Saturday, August 12, 2017

Saturday, August 12, 2017 10:37 am by M. in , , , , , ,    No comments
A Secret Sisterhood: The hidden friendships of Austen, Brontë, Eliot and Woolf is presented in The Irish Times by their authors Emily Midorikawa and Emma Claire Sweeney:
The most famous female authors, on the other hand, are remembered as solitary eccentrics. The Jane Austen of popular imagination is a timid spinster, devoted above all else to kith and kin. Charlotte Brontë knows little of the world beyond the moorland parsonage where she languishes with only the company of her sisters. (...)
Charlotte Brontë also had someone outside her close-knit family to whom she could turn for literary support. Mary Taylor, the future author of the early feminist novel Miss Miles, met Brontë in 1831, when they were both adolescent boarding school students. An outspoken and unconventional personality, Taylor challenged the then socially conservative views of her classmate, particularly concerning the position of women in society. Later, when they’d both reached their twenties, Taylor convinced Brontë to accompany her to Brussels. Here, the pair would further their education, but Brontë ’s stay ended in heartbreak after she fell in love with a married man. Taylor’s influence on Brontë can be felt not just in the books directly influenced by her Brussels years, but also in her most outwardly political novel Shirley, in which Taylor inspired the character of the forward-thinking Rose Yorke.
The Providence Journal reviews A Girl Walks into a Book: What the Brontës Taught Me About Life, Love and Women’s Work by Miranda K. Pennington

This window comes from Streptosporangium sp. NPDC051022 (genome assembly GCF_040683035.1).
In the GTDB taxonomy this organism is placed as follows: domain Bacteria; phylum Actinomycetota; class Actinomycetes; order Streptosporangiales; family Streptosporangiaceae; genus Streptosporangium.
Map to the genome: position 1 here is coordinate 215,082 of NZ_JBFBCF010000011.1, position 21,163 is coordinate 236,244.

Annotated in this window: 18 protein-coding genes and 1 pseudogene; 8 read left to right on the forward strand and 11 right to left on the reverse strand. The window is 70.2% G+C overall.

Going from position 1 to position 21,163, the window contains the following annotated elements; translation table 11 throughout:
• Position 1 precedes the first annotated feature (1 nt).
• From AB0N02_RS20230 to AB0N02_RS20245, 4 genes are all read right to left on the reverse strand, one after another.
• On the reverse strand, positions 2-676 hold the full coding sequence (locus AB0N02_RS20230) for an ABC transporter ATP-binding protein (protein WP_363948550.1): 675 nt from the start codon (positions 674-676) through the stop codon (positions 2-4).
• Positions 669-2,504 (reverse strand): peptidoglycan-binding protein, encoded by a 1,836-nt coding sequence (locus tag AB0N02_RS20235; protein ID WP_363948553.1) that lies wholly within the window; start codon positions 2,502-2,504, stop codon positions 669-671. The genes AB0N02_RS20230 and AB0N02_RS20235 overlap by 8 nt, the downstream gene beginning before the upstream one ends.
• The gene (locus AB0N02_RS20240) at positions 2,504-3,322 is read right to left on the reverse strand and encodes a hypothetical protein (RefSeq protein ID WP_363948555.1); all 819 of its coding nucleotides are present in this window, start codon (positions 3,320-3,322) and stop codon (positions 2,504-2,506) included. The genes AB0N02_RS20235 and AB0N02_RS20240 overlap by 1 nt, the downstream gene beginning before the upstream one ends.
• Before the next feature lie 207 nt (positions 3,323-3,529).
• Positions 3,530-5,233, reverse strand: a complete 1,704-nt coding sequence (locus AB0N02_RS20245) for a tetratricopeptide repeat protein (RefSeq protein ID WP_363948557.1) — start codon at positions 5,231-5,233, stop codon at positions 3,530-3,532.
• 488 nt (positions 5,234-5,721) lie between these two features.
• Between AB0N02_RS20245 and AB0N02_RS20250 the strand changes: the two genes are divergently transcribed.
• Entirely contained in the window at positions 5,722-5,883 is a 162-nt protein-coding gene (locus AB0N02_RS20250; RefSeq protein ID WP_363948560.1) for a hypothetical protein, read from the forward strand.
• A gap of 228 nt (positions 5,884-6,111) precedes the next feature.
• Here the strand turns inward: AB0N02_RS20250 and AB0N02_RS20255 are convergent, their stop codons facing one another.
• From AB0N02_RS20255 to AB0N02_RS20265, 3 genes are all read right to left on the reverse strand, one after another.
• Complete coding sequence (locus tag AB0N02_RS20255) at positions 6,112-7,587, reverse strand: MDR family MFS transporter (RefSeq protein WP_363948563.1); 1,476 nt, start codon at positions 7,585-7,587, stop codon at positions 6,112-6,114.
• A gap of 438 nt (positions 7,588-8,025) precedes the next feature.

Pennington excels at interpreting Charlotte’s ambition, and she is an astute literary critic. She freely admits her preference for “Jane Eyre” over “Wuthering Heights,” so her take on Emily Brontë’s masterpiece might not sit well with fans of Heathcliff and Catherine. But her accounts of all the books, particularly the under-appreciated novels of Anne Brontë, are full of insight.
Less interesting are her attempts to tie her own life and romantic disappointments to the travails of Jane Eyre, Agnes Grey and Catherine Earnshaw. (Betty J. Cotter)
The Independent falls for the dark side of questionable listings and presents 'five literary classics that will only make sense in your twenties':
Wuthering Heights by Emily Brontë
Forbidden love doesn't exist in the age of Tinder
The tale of Heathcliff and Cathy will forever hold a place in any literary buff’s hearts. But in 2017, the whole “but we’re from different worlds” concept doesn’t fly, mostly because since dating moved online, romance is governed by omnipotent Tinderellas and Bumblers, who employ algorithms to ensure that we’re all operating within the same digital world, or your money back. The lovers in Brontë’s novel were kept apart by torturous social constraints and agonising bigotry whereas today all they’d have to do it both swipe right. All’s fair in love and apps. (Olivia Petter)
This article on the 2017 Summer issue of Invisibility is quite controversial:
The title character of Jane Eyre, and by extension the entire novel, was racist.
Many discussions of race in Jane Eyre tend to center on Bertha Mason, Rochester’s insane first wife, and with good reason. Bertha’s ethnicity as a Creole is directly connected to her insanity and the dissipated evil she allegedly possessed before going insane. (...)
White feminists who champion Jane Eyre as a bastion of female self-actualization don’t talk about its racism or colonialism enough. You cannot satisfactorily and honestly champion the story or its author without drawing attention to the ways in which its feminism is exclusionary, cruel, and white. (...)
White feminist readings of the novel have triumphed over a century and a half of literary criticism because Jane Eyre is about gender; Charlotte Brontë, a white woman living in Yorkshire through one of the largest and most brutal expansions of empire in human history, explicitly wrote it to be so. But it can never be just about gender. Readers drawn to Jane Eyre read with the understanding that it has a place in the Anglophone canon, malecentric as that canon has been. (Li Sian Goh)
The Times interviews some book tubers. Including Lucy Powrie, aka Lucythereader:
What she’s reading now:
Shirley by Charlotte Brontë
“It’s one of the underrated Brontë novels, but for no fault of its own. It’s quickly becoming a favourite read.”